On the flip side, it was a comprehensive survey of his work and had artifacts from his studio. Seeing the bits and pieces of detritus and their storage boxes gives the viewer a sense of Cornell's process. It's a bit like looking through his sketchbook and sifting through an encyclopedic collection of little junk that aspires to be art.
Cornell's work is poetic, playful, creative, and mystical. Although the exhibition sanitizes, qualifies, and catalogues the work, it remains intriguing and enigmatic.
Here's the link to SFMOMA's Cornell page:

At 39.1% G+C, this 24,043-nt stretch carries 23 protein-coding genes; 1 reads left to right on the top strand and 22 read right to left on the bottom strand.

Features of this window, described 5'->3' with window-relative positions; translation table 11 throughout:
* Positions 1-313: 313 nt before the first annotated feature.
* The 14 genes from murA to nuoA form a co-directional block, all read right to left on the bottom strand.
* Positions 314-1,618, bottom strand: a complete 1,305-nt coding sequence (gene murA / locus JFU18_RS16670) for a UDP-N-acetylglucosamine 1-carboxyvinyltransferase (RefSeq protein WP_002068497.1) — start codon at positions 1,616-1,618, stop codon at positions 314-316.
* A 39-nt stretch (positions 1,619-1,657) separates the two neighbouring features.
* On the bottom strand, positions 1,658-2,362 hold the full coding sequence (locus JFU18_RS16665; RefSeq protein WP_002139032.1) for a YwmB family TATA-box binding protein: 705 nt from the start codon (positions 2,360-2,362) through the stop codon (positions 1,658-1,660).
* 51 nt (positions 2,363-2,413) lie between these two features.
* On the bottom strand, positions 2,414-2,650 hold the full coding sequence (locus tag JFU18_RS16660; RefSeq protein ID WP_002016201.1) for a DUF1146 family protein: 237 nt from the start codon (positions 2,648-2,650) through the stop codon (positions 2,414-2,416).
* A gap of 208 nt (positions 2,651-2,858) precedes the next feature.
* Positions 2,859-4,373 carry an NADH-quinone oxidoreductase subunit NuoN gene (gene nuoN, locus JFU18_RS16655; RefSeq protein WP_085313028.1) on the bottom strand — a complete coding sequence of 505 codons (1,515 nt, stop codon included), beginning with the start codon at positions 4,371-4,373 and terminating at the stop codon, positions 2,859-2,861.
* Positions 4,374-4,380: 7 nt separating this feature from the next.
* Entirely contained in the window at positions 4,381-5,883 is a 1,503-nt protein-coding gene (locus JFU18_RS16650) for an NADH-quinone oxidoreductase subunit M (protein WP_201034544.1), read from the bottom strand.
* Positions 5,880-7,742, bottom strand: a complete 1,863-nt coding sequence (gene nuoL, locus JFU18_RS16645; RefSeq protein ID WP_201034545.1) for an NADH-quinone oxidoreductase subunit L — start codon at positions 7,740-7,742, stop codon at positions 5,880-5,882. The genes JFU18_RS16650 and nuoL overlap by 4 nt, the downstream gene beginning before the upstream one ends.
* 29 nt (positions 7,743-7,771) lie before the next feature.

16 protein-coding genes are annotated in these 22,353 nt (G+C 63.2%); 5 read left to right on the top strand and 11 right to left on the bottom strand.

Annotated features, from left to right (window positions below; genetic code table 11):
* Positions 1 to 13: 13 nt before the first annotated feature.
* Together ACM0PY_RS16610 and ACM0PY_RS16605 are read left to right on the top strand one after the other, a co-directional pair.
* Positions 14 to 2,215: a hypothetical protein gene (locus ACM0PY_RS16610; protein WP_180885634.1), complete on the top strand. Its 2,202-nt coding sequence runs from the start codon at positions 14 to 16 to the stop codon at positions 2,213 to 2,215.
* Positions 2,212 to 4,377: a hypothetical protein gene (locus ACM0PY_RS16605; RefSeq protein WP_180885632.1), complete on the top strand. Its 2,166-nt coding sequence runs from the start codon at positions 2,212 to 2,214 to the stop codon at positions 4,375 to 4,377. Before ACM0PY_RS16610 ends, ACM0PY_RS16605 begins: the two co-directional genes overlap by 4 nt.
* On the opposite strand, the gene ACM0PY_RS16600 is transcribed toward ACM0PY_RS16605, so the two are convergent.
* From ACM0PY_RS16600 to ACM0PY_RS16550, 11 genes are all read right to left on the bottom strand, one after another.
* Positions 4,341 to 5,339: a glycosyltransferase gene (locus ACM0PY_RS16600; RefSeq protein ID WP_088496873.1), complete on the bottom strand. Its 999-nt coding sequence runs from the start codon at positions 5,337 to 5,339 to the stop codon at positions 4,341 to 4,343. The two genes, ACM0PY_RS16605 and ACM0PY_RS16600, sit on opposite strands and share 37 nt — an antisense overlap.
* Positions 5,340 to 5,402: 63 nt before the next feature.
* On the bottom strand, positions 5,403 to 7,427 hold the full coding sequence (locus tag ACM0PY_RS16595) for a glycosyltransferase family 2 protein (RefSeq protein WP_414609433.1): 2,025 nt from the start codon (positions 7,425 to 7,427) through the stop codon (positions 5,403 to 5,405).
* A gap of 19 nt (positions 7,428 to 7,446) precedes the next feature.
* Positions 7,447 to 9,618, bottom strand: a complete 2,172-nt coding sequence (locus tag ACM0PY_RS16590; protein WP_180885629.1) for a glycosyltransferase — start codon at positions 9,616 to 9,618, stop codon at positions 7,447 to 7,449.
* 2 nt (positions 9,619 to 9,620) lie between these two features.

Link to Peabody Essex Museum in Salem, Massachusetts (Co-Orinators of the exhibition with the Smithsonian):
By the way...Here's a little-known fact: The song Little Boxes written by Malvina Reynolds, in 1962- You know...there are green ones and there are yellow ones, etc. was written about Daly City. Wanna see some of those "box" houses? Look at paintings by artist Eileen David. Actually, many of her little boxes are in San Francisco, although Eileen has done paintings of Daly City (unfortunately not as romantic as the city by the bay).
Here's her website: http://www.eileendavid.com/